Therefore, also contemplated by the present invention is a method for treatment of cancer that has become resistant to chemotherapy. In a preferred embodiment the cancer is testicular cancer in men whose tumors have been shown to be cisplatin-resistant. One of skill would understand how to treat cancer with decitabine since decitabine is currently approved for the treatment of myelodysplastic syndrome and shows promise for the treatment of certain forms of leukemia. Recent data suggests that decitabine is most efficacious against leukemia when given chronically and at lower doses (less than 20 mg/m2/day) (Issa, J. P. 2007. Clin. Cancer Res. 13:1634-2637). However, in the present invention, it is contemplated that the doses of decitabine used will be at least an order of magnitude lower than those currently used for treatment of cancer. Further, it has now been found that high levels of DNMT3B expression in EC cells is a consequence of their pluripotent and germ cell origin that results in hypersensitivity to DNA methylation inhibitors. The finding that cisplatin-resistant EC cells retain a high degree of sensitivity to low dose decitabine and that pretreatment of decitabine restores cisplatin sensitivity (cytotoxicity) in cisplatin-resistant EC cells is an important advance. It is also contemplated that decitibine would be effective in treating resistance to other drugs in cancers associated with cancer stem cells, such as testicular cancer, since it has been shown that germ cell tumors are very often resistant to more than one drug (Giuliano et al. 2006. Curr. Cancer Ther. Rev. 2:255-270. As a result, the present invention includes methods of treating testicular cancer in men whose tumors are resistant to other drugs that would include but not be limited to etoposide, vinblastine and bleomycin. Finally, it is contemplated that TGCTs, as well as other cancer stem cells, would be sensitive to other epigenetic inhibitors, apart from decitibine, compounds that would include but not be limited to zebularine, 5-aza-CR, and other 5-aza (decitibine) analogues.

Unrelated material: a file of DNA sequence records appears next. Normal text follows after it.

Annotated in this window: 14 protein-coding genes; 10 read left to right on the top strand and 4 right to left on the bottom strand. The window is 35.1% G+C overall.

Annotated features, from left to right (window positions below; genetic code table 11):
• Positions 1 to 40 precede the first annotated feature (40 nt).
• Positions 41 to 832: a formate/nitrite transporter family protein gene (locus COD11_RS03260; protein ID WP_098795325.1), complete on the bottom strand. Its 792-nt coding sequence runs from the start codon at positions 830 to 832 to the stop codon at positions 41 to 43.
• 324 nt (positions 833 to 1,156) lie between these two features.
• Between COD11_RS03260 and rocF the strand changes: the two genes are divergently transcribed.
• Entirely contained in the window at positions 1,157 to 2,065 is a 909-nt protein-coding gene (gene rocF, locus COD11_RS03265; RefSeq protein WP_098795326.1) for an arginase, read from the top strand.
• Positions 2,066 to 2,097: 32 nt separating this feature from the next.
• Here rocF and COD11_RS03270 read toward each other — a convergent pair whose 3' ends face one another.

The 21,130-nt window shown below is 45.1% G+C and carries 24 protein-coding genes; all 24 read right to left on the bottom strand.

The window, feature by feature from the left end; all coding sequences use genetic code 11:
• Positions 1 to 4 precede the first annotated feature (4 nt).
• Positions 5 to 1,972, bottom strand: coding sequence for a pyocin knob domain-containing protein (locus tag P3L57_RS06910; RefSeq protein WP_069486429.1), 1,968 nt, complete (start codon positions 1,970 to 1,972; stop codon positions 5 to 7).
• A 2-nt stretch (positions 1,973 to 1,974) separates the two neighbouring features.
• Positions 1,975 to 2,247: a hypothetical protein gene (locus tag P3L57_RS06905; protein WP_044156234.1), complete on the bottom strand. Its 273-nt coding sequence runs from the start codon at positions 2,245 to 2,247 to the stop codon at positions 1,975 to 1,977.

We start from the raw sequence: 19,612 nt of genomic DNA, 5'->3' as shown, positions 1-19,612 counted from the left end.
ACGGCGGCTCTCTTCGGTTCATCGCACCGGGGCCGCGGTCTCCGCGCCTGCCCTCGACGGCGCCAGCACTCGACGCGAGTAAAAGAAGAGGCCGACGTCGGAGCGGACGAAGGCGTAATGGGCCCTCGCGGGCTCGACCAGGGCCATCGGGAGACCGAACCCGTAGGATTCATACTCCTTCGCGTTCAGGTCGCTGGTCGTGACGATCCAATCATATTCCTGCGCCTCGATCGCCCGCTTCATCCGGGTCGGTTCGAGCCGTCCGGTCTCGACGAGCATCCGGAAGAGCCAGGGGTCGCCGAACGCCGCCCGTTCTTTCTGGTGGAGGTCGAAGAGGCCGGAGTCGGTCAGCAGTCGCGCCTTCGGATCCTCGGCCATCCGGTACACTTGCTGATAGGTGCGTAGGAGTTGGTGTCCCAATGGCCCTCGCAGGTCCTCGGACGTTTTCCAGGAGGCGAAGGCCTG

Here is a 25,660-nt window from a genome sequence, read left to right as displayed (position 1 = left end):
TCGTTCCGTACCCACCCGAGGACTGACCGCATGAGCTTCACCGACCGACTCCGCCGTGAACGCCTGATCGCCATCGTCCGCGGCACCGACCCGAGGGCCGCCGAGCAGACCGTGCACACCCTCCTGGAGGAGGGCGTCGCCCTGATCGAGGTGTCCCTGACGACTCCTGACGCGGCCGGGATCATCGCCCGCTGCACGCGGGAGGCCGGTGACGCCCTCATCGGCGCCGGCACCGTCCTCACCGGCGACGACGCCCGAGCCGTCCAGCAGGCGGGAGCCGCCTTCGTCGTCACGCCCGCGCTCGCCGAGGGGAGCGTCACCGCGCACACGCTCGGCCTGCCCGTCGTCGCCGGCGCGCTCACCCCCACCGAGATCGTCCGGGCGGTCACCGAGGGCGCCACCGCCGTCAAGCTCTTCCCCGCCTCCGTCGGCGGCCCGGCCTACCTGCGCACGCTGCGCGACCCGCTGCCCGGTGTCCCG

It is contemplated that one of skill in the art will demonstrate the anti-neoplastic efficacy of decitabine, or other related epigenetic inhibitors, in the most appropriate in vivo model system depending on the type of drug product being developed. For example, some in vivo models are more amenable to intravenous injection, the method of use for the drugs of the present invention. The medical literature provides detailed disclosure on the advantages and uses of a wide variety of such models.